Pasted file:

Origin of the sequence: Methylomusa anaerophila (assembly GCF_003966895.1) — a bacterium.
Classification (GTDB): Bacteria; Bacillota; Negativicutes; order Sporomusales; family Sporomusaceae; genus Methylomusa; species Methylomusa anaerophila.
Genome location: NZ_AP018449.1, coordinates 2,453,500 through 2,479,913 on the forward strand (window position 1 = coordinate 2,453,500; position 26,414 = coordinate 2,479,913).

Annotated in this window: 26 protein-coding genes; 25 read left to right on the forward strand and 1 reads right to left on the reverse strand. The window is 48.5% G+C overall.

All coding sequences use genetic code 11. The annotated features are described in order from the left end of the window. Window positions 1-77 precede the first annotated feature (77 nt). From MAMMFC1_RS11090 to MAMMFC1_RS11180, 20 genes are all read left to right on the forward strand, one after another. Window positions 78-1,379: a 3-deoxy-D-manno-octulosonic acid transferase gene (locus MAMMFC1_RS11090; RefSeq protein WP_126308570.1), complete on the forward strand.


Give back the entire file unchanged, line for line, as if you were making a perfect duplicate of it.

Origin of the sequence: Methylomusa anaerophila (assembly GCF_003966895.1) — a bacterium.
Classification (GTDB): Bacteria; Bacillota; Negativicutes; order Sporomusales; family Sporomusaceae; genus Methylomusa; species Methylomusa anaerophila.
Genome location: NZ_AP018449.1, coordinates 2,453,500 through 2,479,913 on the forward strand (window position 1 = coordinate 2,453,500; position 26,414 = coordinate 2,479,913).

Annotated in this window: 26 protein-coding genes; 25 read left to right on the forward strand and 1 reads right to left on the reverse strand. The window is 48.5% G+C overall.

All coding sequences use genetic code 11. The annotated features are described in order from the left end of the window. Window positions 1-77 precede the first annotated feature (77 nt). From MAMMFC1_RS11090 to MAMMFC1_RS11180, 20 genes are all read left to right on the forward strand, one after another. Window positions 78-1,379: a 3-deoxy-D-manno-octulosonic acid transferase gene (locus MAMMFC1_RS11090; RefSeq protein WP_126308570.1), complete on the forward strand.